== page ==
Back in Season 1, back when Betty Draper was sadly profound and profoundly sad, she said: “I know people say life goes on, and it does, and no one tells you that’s not a good thing. Why is that?” I loved this Betty. I empathized with her sadness. Plus, she’s a babe.
But Betty Draper, now Betty Francis, has become a completely odious character. When did this happen? Do you hate Betty?
I have been really enjoying the interesting and insightful blog posts being written by the editors of Uncanny Valley. In a recent post, frequent HTMLGIANT commenter and Uncanny Valley co-editor Mike Meginnis offered notes on teaching an introductory creative writing class. He says really smart, practical things about teaching creative writing but I’ve been mulling over his first note quite a bit. He says, “1. Intro to CW should be more about ways of reading than ways of writing.” The more I think about this statement, the more I wonder if we rely too heavily on the notion that the best writers are the best readers. I think we offer this kind of advice more out of reflex than anything else. Hear me out. There is ample evidence that to write well, one must read well. Reading and learning how to read critically, exposes us to different writing styles, voices, and techniques. We can study styles we want to emulate. We can be challenged. We can see examples of how we want not to write. I cannot deny that some of my best writing instruction has come from reading everything I can get my hands on.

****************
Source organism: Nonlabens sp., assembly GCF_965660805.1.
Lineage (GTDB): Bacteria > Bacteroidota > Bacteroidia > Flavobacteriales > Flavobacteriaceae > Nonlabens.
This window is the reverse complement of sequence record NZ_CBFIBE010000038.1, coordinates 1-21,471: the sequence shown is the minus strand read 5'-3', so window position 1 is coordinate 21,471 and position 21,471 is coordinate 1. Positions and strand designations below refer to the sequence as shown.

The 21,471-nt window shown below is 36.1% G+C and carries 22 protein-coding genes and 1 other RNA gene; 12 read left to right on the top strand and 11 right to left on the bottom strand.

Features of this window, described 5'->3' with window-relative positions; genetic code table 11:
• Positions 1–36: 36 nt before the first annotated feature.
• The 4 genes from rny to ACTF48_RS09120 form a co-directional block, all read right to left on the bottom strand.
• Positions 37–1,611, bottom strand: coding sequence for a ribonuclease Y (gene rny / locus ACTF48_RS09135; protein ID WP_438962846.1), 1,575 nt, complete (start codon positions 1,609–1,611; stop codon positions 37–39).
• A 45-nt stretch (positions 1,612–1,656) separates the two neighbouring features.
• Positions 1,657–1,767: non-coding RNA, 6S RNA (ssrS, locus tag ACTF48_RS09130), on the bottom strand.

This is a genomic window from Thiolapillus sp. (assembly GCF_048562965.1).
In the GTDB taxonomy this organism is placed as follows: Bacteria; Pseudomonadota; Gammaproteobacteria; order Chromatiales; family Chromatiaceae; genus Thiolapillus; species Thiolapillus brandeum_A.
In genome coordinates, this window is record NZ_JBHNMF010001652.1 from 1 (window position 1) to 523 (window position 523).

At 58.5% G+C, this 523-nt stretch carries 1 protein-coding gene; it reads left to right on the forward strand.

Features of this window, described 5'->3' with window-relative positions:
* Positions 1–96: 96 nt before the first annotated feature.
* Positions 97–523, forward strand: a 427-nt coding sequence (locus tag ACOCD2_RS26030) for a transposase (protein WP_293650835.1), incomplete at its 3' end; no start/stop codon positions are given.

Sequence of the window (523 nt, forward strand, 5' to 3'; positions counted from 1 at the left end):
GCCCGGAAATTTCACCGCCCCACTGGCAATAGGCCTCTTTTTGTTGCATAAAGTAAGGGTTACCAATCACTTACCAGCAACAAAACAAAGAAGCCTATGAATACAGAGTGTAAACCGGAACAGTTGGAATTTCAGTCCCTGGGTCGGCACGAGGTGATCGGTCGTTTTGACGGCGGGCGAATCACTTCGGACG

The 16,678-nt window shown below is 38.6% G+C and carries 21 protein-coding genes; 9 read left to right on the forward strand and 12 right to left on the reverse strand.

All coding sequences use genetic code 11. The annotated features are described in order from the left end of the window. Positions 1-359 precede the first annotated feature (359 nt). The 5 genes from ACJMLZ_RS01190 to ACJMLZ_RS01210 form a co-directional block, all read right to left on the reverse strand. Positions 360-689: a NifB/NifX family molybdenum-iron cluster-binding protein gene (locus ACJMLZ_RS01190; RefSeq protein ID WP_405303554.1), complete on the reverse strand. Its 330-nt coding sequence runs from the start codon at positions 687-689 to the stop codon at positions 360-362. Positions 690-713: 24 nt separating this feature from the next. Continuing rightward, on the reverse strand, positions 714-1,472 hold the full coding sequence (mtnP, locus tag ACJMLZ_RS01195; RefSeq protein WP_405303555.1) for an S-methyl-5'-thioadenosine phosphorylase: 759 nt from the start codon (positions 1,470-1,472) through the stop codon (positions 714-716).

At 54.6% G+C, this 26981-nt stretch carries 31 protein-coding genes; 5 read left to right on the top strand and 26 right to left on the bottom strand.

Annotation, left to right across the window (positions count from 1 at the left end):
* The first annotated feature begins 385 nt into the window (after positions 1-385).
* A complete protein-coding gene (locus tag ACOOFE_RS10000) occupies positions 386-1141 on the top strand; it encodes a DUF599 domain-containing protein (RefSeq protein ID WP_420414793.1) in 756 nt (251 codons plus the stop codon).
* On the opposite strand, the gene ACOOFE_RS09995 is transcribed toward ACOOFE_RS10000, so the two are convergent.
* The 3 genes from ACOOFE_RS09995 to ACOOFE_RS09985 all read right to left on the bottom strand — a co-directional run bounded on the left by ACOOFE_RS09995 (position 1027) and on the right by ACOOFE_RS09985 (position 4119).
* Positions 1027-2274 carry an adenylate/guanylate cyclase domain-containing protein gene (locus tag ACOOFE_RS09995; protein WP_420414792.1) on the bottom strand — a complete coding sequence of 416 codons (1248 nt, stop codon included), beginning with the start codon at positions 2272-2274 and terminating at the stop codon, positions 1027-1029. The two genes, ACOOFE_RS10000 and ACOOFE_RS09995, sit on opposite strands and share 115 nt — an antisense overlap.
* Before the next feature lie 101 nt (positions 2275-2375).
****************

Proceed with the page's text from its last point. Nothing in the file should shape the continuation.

That said, I firmly believe while reading is important, it is not more important than writing and increasingly I worry we are sacrificing the practice of writing for young writers at the altar of reading. Without fail, almost every writer who is asked about what writers need to do to improve their craft states, first and foremost, that writers need to read. I’ve stated this myself, quite a few times, but either we’re teaching writing or we’re teaching reading and to have a creative writing class where writing is not foregrounded gets me thinking. Why isn’t it writing that is most important? Why don’t we say that to be a great writer, you need to, well, write?